Here’s the problem: American attention spans are now as short as 8 seconds. Even a goldfish can focus for 9 seconds.
Marketers must be able to tell their story in only 7 seconds … in a media sound bite, headline, Tweet, or elevator speech.
How Short Attention Spans Confound Content Marketing
Imagine, it’s time to present the content marketing plan. Put yourself in your executives’ shoes for a minute.
How many PowerPoint slides do you think they see? Many see 1,000 or more PowerPoint slides in a week.
Unfortunately, that volume of PowerPoint can undermine your ability to position content marketing with executives. To adjust to shorter attention spans, forget about the song and dance of PowerPoint.
Why? Because PowerPoint does not invite deep thought. It places an audience into a passive role, like watching TV. It serves up eye candy, invites superficial skimming, and disappears in a flash.
After seeing a parade of slides, how much does your audience retain? Do they get the point? Are they ready to make a decision – or do they ask to see more PowerPoint?
Focus on the power of one page.
Recently I reviewed 3 one-page plans. Unlike the PowerPoints, I recall almost every bit.
I’m grateful to a former boss and mentor, Dick Notebaert, for teaching me the discipline of one-page plans. As CEO at Ameritech and Tellabs, he expected me to organize my thoughts on any given critical topics — and fit a plan onto one side of one piece of paper.
With a one-page plan, my CEO and I could focus fully on the real issues. He would challenge my thinking, down to each exact word. Our discussions were brief and robust. With a one-page plan in hand, we could reach a decision quickly (unlike a roomful of people just waking up after a long PowerPoint).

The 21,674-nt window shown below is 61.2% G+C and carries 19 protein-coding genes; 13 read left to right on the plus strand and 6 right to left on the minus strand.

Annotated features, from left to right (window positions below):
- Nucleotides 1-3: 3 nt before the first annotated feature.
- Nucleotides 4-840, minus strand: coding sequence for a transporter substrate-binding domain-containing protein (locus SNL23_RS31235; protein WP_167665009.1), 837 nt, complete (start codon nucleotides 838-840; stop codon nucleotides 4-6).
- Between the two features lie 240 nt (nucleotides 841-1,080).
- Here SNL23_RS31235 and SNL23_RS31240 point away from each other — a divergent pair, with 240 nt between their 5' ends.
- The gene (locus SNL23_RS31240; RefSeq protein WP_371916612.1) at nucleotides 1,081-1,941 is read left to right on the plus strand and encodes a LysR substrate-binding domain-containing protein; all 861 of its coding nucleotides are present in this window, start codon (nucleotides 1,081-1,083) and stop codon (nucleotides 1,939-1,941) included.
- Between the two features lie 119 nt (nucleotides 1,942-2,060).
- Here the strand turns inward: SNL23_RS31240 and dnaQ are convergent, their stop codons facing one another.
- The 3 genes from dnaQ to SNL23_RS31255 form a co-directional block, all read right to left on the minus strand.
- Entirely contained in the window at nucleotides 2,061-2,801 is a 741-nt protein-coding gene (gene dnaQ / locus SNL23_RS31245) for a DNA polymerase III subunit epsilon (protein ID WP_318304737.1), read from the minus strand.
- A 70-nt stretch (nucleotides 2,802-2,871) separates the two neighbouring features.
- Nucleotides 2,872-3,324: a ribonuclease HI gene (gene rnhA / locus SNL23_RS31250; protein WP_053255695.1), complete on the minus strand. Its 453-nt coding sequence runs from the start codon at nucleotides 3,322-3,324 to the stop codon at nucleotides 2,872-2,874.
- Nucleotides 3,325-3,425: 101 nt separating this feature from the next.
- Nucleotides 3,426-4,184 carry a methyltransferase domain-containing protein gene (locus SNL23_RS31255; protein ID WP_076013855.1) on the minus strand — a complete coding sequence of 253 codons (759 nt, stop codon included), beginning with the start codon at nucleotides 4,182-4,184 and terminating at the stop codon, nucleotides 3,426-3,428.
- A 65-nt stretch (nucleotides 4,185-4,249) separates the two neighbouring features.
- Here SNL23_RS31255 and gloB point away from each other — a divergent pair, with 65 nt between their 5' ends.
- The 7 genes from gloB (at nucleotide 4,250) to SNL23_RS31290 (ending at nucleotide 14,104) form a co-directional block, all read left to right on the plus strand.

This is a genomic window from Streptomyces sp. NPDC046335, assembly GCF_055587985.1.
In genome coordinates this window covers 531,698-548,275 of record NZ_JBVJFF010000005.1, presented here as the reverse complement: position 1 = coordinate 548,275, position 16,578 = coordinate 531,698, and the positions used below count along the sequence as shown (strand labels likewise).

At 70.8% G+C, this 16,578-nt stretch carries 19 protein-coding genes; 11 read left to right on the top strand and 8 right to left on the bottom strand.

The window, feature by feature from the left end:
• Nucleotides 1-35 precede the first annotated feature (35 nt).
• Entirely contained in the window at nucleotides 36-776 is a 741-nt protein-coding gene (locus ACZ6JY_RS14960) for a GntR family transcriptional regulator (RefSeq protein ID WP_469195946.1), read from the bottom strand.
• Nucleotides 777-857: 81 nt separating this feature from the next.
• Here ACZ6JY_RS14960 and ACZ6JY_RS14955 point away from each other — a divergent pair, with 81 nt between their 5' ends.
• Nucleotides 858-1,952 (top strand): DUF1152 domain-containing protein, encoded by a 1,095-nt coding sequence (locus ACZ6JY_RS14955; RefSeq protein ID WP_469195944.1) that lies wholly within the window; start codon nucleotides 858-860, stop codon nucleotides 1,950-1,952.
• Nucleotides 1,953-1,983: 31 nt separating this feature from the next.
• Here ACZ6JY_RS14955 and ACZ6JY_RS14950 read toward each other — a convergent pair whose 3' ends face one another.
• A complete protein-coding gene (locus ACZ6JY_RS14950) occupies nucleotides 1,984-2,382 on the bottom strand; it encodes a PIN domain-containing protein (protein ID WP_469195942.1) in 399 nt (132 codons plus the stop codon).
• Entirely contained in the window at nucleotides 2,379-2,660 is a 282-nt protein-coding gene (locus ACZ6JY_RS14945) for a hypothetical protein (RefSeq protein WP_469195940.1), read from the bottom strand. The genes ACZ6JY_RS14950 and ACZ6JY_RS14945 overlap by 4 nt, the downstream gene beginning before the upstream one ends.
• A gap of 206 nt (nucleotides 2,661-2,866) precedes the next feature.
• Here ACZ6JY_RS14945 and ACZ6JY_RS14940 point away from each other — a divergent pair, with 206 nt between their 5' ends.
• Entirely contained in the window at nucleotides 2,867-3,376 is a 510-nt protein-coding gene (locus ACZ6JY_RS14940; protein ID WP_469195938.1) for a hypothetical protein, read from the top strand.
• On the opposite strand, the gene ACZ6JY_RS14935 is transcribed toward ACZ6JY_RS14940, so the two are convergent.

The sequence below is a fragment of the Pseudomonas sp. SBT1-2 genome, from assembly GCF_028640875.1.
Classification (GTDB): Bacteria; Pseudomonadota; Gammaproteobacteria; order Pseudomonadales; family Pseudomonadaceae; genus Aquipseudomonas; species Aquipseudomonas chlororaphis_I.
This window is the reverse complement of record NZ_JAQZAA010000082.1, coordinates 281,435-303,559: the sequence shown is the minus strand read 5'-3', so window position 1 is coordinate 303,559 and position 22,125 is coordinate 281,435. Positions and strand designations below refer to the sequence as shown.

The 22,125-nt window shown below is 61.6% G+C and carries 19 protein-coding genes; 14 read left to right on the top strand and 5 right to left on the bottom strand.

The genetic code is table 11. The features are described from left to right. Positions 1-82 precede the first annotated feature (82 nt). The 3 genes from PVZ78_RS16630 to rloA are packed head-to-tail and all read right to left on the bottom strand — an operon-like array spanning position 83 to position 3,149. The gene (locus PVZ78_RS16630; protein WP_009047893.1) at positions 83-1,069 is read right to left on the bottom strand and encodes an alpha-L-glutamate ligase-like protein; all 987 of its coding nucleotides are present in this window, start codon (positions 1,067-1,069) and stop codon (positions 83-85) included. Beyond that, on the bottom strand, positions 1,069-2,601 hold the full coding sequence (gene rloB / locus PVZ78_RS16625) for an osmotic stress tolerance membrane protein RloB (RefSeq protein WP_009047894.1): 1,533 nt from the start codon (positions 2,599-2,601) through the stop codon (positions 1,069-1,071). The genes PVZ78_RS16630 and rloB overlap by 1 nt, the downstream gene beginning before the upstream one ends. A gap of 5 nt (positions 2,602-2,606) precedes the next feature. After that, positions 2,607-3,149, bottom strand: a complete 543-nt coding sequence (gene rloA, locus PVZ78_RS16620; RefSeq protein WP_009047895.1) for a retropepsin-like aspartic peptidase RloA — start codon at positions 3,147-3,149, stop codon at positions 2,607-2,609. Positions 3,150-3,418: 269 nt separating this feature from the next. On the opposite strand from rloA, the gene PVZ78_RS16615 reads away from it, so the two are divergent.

Boiling your strategy down to one page is hard. But it works like magic when you need to get and keep executives’ attention.
For companies like Ameritech, RR Donnelley and Tellabs, I built one-page plans around 4 pillars:
1.) Objectives: What does the company need to accomplish? Include business, customer and financial goals.
2.) Goals: How will the company measure that? Include how many customers, units sold, revenue and profit.
3.) Strategies: What will the department or program do to meet the company objective? If it does not address the needs in points 1 and 2, it’s the wrong strategy.
4.) Metrics: How will we measure the success of those strategies? Focus on key measures in addition to the business measures in point 2.
Note that 1 and 2 reflect your understanding and alignment with business needs. Points 3 and 4 guide marketing operations. Points 1 and 3 specify what to do, while 2 and 4 focus on how to measure success.
One-page plans make expectations crystal-clear for a boss or a client. A one-page plan helps align everyone who’s working on a program or project, internal or external.
Unlike a marketing plan that’s fills a binder and parks on a bookshelf, one-page plans provide a ready guide for day-to-day work.
A one-page plan explains exactly what you’re going to do, what resources you need, and how it will make a difference for the company. When you have only seconds to make your point stick, one-page plans are key.
As a marketing change agent, I consult with clients, lead content marketing workshops for the Association of National Advertisers (ANA), and write the weekly Simplify Marketing blog.
With experience from Fortune 500 companies such as AT&T, RR Donnelley and Tellabs, I've been named:
- Content Marketer of the Year by the Content Marketing Institute.
- Best Marketer by BtoB magazine.
- A B-to-B CMO to watch by Fierce CMO.